What Is Hathor (HTR)? Complete Guide Review About Hathor.

What Is Hathor (HTR)? Complete Guide Review About Hathor.

What Is Hathor (HTR)?

The primary problem for creating digital money is how to prevent double spending. As the money is digital, and copies can be made ad nauseam, what can prevent counterfeiting? What would prevent users from sending copies of the same money to two (or more) people? That is precisely the problem solved by Bitcoin and its underlying Blockchain technology. The current solution behind fiat money is having a single issuer, a central bank — then trusting the financial institutions and regulators.

Hathor A block is like a regular transaction with no inputs which confirms exactly one previous block and at least two transactions. There may be any number of outputs provided that they sum up to the number of newly generated tokens. The blocks are ordered according to their timestamp.

Hathor Storage Key Points

Coin BasicInformation
Coin NameHathor
Short NameHTR
Circulating Supply228,750,840.00 HTR
Total Supply904,695,840
Source CodeClick Here To View Source Code
ExplorersClick Here To View Explorers
Twitter PageClick Here To Visit Twitter Group
WhitepaperClick Here To View
Support24/7
Official Project WebsiteClick Here To Visit Project Website

Hathor Architecture

This work introduces Hathor’s architecture, which may be a solution to scaling, centralization, and spam issues on the Blockchain architecture. Hathor has both transactions and blocks connected forming a Directed Acyclic Graph (DAG). While transactions are only connected to other transactions, blocks are connected to both blocks and transactions forming a Blockchain inside the DAG.

In Figure 1, the blocks are represented by red boxes, while transactions are represented by ovals. Both transactions and blocks have to solve a proof-of work according to their weight. Blocks and transactions will generically be referred as vertices in this paper.

Transactions

There is a trade-off in the difficulty of mining new transactions. On the one hand, the higher the weight, the harder it is to generate new transactions, preventing spammers and increasing the confirmation of previous vertices. But, on the other hand, it is worse for micro transactions, and it is harder and slower for IoT and mobile devices to generate new transactions. An alternative is that IoT and mobile devices may only sign their transactions and send them to another device that will solve their proof-of-work and propagate it into the network.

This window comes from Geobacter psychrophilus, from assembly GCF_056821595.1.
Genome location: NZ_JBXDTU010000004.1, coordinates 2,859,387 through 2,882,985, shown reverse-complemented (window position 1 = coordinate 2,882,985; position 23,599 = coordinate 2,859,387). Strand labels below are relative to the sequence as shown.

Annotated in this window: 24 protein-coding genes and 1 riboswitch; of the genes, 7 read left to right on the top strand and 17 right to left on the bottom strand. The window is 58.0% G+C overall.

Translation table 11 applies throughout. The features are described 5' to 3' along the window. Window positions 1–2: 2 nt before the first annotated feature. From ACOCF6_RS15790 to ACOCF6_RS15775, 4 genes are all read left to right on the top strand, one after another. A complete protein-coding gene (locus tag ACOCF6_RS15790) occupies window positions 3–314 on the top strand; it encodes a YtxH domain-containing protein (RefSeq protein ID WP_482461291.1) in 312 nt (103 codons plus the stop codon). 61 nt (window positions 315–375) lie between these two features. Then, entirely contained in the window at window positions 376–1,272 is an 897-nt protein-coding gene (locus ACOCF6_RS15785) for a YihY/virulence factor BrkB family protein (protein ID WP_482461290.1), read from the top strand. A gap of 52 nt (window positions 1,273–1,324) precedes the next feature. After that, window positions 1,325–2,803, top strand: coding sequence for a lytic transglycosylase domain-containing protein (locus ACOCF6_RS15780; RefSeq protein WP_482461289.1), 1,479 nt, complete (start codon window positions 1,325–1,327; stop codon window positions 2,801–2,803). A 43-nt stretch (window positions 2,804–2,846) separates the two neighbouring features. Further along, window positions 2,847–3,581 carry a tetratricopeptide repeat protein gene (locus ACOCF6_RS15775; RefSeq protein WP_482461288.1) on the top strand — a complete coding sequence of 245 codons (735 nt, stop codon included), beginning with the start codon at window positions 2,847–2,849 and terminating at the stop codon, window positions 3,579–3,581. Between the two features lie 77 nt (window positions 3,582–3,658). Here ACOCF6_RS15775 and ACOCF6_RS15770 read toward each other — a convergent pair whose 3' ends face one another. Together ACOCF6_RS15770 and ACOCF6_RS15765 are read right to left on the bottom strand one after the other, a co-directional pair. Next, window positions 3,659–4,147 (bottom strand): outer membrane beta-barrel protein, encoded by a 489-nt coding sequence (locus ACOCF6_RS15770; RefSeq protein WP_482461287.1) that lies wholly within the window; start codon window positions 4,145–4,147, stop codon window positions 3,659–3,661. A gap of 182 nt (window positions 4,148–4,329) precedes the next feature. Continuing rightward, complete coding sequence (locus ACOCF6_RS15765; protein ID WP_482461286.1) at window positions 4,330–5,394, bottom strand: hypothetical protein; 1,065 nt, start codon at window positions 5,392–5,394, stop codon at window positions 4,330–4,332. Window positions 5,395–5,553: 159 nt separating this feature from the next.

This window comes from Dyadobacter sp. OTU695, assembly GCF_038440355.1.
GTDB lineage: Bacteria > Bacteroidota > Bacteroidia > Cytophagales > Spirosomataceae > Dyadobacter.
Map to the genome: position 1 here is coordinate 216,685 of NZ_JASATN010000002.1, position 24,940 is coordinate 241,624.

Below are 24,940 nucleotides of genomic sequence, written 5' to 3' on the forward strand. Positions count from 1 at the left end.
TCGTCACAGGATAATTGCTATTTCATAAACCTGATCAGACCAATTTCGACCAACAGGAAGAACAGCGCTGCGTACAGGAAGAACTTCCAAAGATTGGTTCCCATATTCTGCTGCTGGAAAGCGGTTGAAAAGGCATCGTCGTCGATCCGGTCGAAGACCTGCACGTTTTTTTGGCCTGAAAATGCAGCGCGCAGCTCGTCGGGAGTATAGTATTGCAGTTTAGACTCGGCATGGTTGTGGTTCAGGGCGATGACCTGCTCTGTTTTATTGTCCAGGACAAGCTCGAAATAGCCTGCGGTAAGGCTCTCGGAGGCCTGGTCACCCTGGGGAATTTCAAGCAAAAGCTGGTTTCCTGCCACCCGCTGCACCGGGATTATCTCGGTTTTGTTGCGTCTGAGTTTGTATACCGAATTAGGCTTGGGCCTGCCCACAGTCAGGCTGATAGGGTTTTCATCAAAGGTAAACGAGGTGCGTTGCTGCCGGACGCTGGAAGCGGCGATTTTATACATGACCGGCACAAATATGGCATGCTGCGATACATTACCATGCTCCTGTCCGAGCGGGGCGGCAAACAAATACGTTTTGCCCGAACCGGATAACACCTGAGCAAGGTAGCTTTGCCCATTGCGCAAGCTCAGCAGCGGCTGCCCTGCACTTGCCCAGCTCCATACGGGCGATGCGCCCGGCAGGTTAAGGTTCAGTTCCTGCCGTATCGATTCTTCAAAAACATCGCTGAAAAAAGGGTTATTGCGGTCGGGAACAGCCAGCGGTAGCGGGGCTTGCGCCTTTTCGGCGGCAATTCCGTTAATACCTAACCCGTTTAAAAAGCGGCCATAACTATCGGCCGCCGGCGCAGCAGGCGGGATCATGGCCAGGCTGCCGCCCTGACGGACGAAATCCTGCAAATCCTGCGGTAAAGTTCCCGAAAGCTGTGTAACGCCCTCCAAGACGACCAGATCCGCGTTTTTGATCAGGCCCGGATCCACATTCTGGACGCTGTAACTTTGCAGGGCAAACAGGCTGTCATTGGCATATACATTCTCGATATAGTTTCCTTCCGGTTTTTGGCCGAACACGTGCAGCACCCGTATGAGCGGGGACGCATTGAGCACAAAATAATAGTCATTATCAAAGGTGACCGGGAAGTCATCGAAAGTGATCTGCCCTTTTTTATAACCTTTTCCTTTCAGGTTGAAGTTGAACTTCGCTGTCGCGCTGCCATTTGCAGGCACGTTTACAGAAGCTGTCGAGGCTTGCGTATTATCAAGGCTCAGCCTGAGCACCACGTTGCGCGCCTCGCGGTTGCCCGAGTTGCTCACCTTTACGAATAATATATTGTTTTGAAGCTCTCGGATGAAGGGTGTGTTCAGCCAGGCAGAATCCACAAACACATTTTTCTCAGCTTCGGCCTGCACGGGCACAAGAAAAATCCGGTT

Hathor In the future, the weight of transactions may even be dynamic, increasing when a spam attack is in course and reducing when it is gone. A transaction’s weight depends only on the transaction’s size (in bytes) and on the total amount being moved. The idea here is to allow small amounts to be easily moved, while big amounts will take longer to the moved.

This allows micro transaction to quickly get into the network. Regarding the
transaction’s size, requiring more work for larger transactions makes sense because it prevents abuses, such as a denial-of service attack using enormous transactions and consuming a lot of bandwidth and disk space.

Conflicting transactions

When two or more transactions spend the same output, Hathor say they are conflicting transactions. In this case, at most one of them will be executed while all others will be voided. The executed transaction is the one with the highest accumulated weight, i.e., the one most verified by other transactions. In case of tie, all conflicting transactions will be voided. It is easier to notice that all conflicting transactions have the same outgoing neighbors in the DAG of funds.

When two transactions have exactly the same inputs and outputs, but different hashes, Hathor say they are twin transactions. This is a special case of conflicting transactions because the funds are going from the same origins to the same destinations. All conflicting transactions but twin transactions are double spending attempts.

Transaction validation

This timestamp field must be in UTC time to prevent timezone issues. The digital signature is used to ensure that only the owners may spend their tokens. It will be calculated signing the transaction’s input and output only. This allows the transaction to be signed in one device and to be sent to another device that will choose which transaction will be confirmed and will solve the proof-of-work.

Hathor Services of solving proof-of-work may also be offered by companies. They give their customers a wallet address and they send the payment inside of the transaction itself. This allows IoT devices to save energy, delegating the task of solving the proof-of-work.